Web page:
EDINBURGH Zoo have confirmed Tian Tian the giant panda is pregnant and is due to give birth to a cub at the end of the month.
The news follows months of speculation after the panda underwent artificial insemination in April this year.
But after a long wait scientists at the zoo yesterday (Tues) revealed the complex process had been successful.
Tian Tian went through the same procedure last year in an attempt to induce pregnancy, the first time an artificial insemination had been performed on a giant panda in the UK.
But the attempt failed after the bear “reabsorbed” the foetus in late term – a common occurrence inpandas.
However, the zoo have finally confirmed the happy news that they are expected a baby panda cub, which could be here within just weeks.
Iain Valentine, Director of Giant Pandas for the Royal Zoological Society of Scotland, said: “The latest scientific data suggests Tian Tian the giant panda is now pregnant and that implantation has taken place, therefore she may give birth at the end of the month.
“This is all very new and complex science and we still have a bit of time to go yet, as like last year, the late loss of a cub remains entirely possible.
“Just to recap, artificial insemination was carried out on female giant panda Tian Tian on Sunday 13 April 2014.
“Our team of internal and external experts have continued to analyse specific hormone and protein levels on a daily basis in Tian Tian’s urine.
“In simplistic terms, when this information is studied retrospectively this allows us to predict if she is pregnant, if she is likely to carry to full term and when she is likely to give birth.
“It is very likely that we will not know 100% if Tian Tian is pregnant until she gives birth; however very new scientific tests will give us a strong indication, they are just too new to be definitive.
He added: “Monitoring a female giant pandas behaviour – for example if she is sleeping a lot, eating more or spending time in her cubbing den – is not an indicator of if she is pregnant or otherwise, as giant pandas experience pseudo pregnancies and she will show ‘pregnant’ type behaviour whether she is pregnant or not.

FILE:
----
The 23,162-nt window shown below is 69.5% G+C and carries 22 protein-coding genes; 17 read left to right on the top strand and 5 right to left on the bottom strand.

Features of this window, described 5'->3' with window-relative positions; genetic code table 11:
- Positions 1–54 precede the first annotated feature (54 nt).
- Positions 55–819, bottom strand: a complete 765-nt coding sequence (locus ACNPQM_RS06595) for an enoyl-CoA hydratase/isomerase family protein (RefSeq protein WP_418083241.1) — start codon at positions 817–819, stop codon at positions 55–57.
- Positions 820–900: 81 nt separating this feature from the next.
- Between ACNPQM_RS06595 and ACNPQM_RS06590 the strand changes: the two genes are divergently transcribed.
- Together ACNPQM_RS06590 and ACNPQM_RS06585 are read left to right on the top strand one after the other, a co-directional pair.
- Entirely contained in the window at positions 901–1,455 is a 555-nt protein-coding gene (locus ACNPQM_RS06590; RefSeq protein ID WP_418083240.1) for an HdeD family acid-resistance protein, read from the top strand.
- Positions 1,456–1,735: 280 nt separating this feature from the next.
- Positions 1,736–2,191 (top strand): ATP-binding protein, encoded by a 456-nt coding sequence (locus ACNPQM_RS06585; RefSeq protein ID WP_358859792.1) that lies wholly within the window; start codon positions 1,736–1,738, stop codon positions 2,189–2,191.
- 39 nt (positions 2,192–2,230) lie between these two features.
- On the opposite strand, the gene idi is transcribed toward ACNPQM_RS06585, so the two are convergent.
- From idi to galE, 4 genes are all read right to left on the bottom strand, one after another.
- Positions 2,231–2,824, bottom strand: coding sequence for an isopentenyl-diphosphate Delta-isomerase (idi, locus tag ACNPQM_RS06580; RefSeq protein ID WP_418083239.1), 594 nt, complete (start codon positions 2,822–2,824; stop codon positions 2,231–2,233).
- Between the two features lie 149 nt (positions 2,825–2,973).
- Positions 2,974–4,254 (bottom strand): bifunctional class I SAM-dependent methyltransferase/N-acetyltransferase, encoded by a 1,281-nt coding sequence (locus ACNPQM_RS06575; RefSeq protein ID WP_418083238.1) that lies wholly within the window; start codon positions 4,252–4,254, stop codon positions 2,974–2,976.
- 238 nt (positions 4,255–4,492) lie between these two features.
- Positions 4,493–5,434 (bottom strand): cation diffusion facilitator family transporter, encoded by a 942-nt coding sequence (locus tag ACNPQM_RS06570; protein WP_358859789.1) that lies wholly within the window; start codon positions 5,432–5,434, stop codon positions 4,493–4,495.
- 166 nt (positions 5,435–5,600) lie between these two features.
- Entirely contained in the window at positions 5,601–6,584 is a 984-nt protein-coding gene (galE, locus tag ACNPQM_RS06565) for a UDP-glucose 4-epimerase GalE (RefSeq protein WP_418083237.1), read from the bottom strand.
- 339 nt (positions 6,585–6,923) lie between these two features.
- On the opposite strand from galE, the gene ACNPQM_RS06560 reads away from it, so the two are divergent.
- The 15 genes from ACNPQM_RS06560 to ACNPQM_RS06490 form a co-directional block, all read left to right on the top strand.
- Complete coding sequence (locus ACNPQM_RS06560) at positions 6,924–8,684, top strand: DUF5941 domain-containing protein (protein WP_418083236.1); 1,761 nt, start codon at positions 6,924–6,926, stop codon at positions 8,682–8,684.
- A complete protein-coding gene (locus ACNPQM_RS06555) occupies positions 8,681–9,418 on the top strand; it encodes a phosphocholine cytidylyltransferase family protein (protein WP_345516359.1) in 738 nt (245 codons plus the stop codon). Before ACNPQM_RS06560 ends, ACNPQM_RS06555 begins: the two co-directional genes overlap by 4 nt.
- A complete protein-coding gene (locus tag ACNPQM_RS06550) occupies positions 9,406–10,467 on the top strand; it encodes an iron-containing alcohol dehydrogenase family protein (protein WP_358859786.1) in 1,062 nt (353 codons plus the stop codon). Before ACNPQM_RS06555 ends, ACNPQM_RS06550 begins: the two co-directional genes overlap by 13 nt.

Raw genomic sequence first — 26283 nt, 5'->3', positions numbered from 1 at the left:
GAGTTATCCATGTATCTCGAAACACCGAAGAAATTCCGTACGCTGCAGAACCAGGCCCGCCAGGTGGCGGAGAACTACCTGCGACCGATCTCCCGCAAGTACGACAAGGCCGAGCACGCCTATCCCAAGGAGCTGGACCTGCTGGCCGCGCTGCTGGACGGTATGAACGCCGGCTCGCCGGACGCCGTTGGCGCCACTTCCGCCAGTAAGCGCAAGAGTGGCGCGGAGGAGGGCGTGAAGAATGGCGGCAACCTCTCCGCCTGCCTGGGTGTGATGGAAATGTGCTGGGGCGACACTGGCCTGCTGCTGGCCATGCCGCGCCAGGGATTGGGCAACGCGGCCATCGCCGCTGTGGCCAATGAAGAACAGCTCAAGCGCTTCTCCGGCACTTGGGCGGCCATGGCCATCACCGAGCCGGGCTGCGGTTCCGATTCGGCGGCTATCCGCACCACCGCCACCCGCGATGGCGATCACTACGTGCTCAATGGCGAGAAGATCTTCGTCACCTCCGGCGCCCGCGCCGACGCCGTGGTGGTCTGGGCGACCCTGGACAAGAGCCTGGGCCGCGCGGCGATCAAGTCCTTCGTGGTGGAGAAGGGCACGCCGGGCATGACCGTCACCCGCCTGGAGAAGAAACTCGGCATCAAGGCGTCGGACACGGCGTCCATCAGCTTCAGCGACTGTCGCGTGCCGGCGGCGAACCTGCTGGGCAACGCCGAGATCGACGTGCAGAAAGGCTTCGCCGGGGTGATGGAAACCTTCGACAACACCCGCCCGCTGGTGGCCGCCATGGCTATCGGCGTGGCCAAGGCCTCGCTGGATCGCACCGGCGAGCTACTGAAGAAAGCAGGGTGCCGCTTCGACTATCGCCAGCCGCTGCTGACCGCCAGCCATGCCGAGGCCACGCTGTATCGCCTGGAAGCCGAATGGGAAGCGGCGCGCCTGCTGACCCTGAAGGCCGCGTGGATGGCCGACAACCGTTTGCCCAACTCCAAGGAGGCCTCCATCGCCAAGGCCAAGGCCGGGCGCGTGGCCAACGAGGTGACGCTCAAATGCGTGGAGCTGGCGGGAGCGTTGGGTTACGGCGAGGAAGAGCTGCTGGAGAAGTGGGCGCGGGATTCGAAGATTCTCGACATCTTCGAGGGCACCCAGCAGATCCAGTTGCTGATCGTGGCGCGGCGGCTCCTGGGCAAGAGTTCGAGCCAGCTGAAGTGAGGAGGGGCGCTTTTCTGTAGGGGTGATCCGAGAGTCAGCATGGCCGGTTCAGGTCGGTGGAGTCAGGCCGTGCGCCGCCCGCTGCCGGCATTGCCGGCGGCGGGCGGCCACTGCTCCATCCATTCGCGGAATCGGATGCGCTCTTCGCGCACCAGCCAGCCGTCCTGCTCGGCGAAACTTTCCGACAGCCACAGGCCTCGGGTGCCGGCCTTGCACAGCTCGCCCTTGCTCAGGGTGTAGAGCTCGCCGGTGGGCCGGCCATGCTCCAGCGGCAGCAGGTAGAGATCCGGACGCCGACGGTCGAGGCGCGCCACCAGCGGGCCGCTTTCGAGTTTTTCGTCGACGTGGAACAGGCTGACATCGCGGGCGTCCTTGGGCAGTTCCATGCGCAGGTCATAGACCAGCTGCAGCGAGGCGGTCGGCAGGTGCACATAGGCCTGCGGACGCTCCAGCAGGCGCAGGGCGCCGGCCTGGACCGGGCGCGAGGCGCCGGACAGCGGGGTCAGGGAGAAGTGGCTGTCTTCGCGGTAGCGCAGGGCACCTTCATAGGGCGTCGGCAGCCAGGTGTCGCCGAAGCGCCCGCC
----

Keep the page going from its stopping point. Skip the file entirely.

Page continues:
“Two of our Chinese colleagues are due to travel to Scotland in mid-August and we continue to monitor and wait.”
Following tradition of panda zoos across the world a new cub would only be revealed to visitors on January 1 2015.
And following Chinese tradition, the cub would not be given a name until 100 days after its birth.
Giant pandas going through labour only start to show signs 24 hours before the birth – Tian Tian will seem restless, start to bleat and then her waters will break.
Pandas often give birth to twins, but only raise one of the cubs at a time.
But if Tian Tian gives birth to twins the rejected cub will be hand reared by keepers.
Panda cubs are born pink and covered in short, sparse white hair.
When the cub turns two it will go back to China, mimicking the natural age it would leave its mother in the wild.
Visitors to the zoo today spoke of their excitement at the news.
Sue Chapman, 50, and her husband Dave, 53, said they had come to the zoo especially to see thepandas.
Mrs Chapman, from Baldock in Hertfordshire, said: “It’s fantastic – and great for Scotland.
“It’s really exciting news.
“We came to the zoo today especially to see them – we got tickets especially for the pandas.”
Lindsay Kerry, 39, from Nottingham, had travelled through to Edinburgh from a mountain biking holiday in Peebles in order to visit the zoo with her husband and their two children – Benjamin, 10 and Jacob, 8.
She said: “Its quite exciting – we’ve come through from Peebles today just for the zoo.”
Her sister-in-law Jo Kerry, 43, from York, was also visiting the zoo with her three children Izzy, 13, Freddie, 10, and Euen, 6.
She said: “This is the first time we’ve been to the zoo – and we came to see the pandas.
“It’s very exciting.”
Elsewhere, Hilda Leung, 18, and her friend Jamie Cheung, 20, were visiting the zoo as part of a two-day stay in Edinburgh.
Mrs Leung, from Newcastle, said: “It’s exciting. They’re a big attraction at the zoo.
“If she had cubs, it’s definitely something we would come back and see.”
Iain Valentine, Director of the Giant Panda Programme at Edinburgh Zoo, said Tian Tian could be expected to give birth to her cub on 28 or 29 of August, following a gestation period of between 24 and 30 days.
And a dedicated team of 8 or 9 people will be on hand to help the panda deliver the cub – including twopanda experts due to arrive from China next week.
He said: “We’re very excited.
“The whole panda breeding project is always interesting and exciting and this is a key moment.
“We know she’s pregnant – we are using three tests and when you take them together we know what is going on.
“All the tests are pointing towards pregnancy.
“But there is no absolute test for pandas.”
He added: “It’s really important for Tian Tian.
“She’s a female panda who wants to breed.
“She’s done it before and wants to do it again.
“And for us – it’s the UK’s first panda cub.
“The cub will be massively popular. In 2012 when the pandas came the visitor numbers jumped.
“In the last two years, one and a half million people have come to see the pandas.”
Asked what made this time different from last year’s failed pregnancy, he said: “There’s a difference between this year and last year.
“The tests are giving a different set of results and her behaviour is more promising.
“It could still go wrong, but where we are at just now is different from where we were at this time last year.”